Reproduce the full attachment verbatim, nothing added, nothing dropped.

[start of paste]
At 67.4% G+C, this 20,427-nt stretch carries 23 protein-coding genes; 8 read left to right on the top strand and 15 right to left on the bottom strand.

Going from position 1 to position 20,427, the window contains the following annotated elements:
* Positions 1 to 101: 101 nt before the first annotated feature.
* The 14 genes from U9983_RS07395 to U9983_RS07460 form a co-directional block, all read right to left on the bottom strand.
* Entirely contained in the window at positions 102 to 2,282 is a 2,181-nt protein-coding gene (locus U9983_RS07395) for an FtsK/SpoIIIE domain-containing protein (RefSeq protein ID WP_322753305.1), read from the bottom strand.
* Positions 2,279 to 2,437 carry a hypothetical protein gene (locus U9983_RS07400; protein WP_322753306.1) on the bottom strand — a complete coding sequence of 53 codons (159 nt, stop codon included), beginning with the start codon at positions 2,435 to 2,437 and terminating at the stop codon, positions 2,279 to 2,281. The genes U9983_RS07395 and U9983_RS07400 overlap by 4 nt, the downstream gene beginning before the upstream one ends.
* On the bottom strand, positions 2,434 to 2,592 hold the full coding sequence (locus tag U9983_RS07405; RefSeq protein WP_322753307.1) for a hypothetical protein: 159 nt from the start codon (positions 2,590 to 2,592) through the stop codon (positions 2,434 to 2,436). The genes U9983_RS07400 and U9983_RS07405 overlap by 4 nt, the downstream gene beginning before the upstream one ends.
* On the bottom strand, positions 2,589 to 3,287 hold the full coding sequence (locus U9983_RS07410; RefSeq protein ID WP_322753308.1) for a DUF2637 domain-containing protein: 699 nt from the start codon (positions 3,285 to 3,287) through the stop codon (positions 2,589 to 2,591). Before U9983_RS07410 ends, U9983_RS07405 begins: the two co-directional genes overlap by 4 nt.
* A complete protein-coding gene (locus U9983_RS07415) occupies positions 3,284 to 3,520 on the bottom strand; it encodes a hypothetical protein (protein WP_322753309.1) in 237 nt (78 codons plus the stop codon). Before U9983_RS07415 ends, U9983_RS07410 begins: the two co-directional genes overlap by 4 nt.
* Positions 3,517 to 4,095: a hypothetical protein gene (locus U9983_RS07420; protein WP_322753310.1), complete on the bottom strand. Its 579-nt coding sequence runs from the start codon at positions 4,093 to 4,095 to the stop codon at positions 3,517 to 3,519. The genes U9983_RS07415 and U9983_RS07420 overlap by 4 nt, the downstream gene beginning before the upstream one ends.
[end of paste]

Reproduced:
At 67.4% G+C, this 20,427-nt stretch carries 23 protein-coding genes; 8 read left to right on the top strand and 15 right to left on the bottom strand.

Going from position 1 to position 20,427, the window contains the following annotated elements:
* Positions 1 to 101: 101 nt before the first annotated feature.
* The 14 genes from U9983_RS07395 to U9983_RS07460 form a co-directional block, all read right to left on the bottom strand.
* Entirely contained in the window at positions 102 to 2,282 is a 2,181-nt protein-coding gene (locus U9983_RS07395) for an FtsK/SpoIIIE domain-containing protein (RefSeq protein ID WP_322753305.1), read from the bottom strand.
* Positions 2,279 to 2,437 carry a hypothetical protein gene (locus U9983_RS07400; protein WP_322753306.1) on the bottom strand — a complete coding sequence of 53 codons (159 nt, stop codon included), beginning with the start codon at positions 2,435 to 2,437 and terminating at the stop codon, positions 2,279 to 2,281. The genes U9983_RS07395 and U9983_RS07400 overlap by 4 nt, the downstream gene beginning before the upstream one ends.
* On the bottom strand, positions 2,434 to 2,592 hold the full coding sequence (locus tag U9983_RS07405; RefSeq protein WP_322753307.1) for a hypothetical protein: 159 nt from the start codon (positions 2,590 to 2,592) through the stop codon (positions 2,434 to 2,436). The genes U9983_RS07400 and U9983_RS07405 overlap by 4 nt, the downstream gene beginning before the upstream one ends.
* On the bottom strand, positions 2,589 to 3,287 hold the full coding sequence (locus U9983_RS07410; RefSeq protein ID WP_322753308.1) for a DUF2637 domain-containing protein: 699 nt from the start codon (positions 3,285 to 3,287) through the stop codon (positions 2,589 to 2,591). Before U9983_RS07410 ends, U9983_RS07405 begins: the two co-directional genes overlap by 4 nt.
* A complete protein-coding gene (locus U9983_RS07415) occupies positions 3,284 to 3,520 on the bottom strand; it encodes a hypothetical protein (protein WP_322753309.1) in 237 nt (78 codons plus the stop codon). Before U9983_RS07415 ends, U9983_RS07410 begins: the two co-directional genes overlap by 4 nt.
* Positions 3,517 to 4,095: a hypothetical protein gene (locus U9983_RS07420; protein WP_322753310.1), complete on the bottom strand. Its 579-nt coding sequence runs from the start codon at positions 4,093 to 4,095 to the stop codon at positions 3,517 to 3,519. The genes U9983_RS07415 and U9983_RS07420 overlap by 4 nt, the downstream gene beginning before the upstream one ends.